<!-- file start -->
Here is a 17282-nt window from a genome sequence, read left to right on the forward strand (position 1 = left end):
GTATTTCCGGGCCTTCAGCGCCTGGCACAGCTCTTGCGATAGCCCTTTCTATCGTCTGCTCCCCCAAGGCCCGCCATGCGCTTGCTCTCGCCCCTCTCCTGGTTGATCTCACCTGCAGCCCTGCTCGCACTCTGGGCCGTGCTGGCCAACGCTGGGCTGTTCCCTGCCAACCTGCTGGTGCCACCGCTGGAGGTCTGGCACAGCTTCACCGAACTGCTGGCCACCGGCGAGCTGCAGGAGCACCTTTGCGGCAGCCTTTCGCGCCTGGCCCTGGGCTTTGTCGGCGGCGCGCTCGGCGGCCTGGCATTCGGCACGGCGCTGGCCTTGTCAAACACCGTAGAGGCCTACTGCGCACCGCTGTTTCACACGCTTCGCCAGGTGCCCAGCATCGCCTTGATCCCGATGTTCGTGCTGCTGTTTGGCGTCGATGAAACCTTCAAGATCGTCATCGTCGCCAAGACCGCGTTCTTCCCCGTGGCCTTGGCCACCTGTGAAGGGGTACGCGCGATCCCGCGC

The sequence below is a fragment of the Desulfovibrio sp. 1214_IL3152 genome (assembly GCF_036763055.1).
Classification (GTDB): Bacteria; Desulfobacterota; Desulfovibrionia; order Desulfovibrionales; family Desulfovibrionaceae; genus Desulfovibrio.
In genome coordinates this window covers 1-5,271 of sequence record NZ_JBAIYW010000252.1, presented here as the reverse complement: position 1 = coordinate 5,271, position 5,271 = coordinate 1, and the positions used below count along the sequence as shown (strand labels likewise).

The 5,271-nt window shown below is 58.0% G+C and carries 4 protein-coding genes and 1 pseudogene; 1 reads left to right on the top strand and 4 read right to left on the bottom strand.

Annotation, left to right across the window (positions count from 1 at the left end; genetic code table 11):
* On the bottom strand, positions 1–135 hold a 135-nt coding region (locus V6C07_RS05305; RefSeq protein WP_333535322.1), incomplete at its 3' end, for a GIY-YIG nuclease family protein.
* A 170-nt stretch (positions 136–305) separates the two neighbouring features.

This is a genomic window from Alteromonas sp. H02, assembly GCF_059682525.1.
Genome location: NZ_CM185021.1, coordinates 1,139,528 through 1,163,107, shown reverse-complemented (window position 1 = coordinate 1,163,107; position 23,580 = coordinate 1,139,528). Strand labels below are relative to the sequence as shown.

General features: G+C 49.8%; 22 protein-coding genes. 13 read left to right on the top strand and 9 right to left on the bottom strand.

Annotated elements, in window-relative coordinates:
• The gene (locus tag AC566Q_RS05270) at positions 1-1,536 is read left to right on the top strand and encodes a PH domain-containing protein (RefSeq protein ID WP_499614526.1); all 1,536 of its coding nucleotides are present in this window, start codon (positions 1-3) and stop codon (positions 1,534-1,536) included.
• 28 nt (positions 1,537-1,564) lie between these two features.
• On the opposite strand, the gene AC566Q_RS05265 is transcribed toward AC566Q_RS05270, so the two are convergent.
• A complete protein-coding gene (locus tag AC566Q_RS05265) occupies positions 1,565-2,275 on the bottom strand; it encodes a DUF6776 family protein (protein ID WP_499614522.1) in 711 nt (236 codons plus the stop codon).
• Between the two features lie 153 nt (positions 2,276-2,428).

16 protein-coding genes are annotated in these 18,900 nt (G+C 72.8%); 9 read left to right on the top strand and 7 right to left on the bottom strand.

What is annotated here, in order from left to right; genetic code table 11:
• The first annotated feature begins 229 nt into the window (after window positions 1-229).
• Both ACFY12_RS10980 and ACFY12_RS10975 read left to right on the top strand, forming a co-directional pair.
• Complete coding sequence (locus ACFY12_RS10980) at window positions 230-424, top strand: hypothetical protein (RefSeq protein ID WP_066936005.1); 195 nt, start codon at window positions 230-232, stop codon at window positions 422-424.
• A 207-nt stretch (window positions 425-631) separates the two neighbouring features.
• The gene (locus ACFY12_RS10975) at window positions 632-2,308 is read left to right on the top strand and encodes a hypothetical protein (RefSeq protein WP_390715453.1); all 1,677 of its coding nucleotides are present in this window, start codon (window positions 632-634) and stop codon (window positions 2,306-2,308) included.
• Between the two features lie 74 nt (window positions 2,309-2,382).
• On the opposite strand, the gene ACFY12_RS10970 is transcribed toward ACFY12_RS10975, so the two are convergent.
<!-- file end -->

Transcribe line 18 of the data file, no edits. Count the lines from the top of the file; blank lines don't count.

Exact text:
• Between the two features lie 153 nt (positions 2,276-2,428).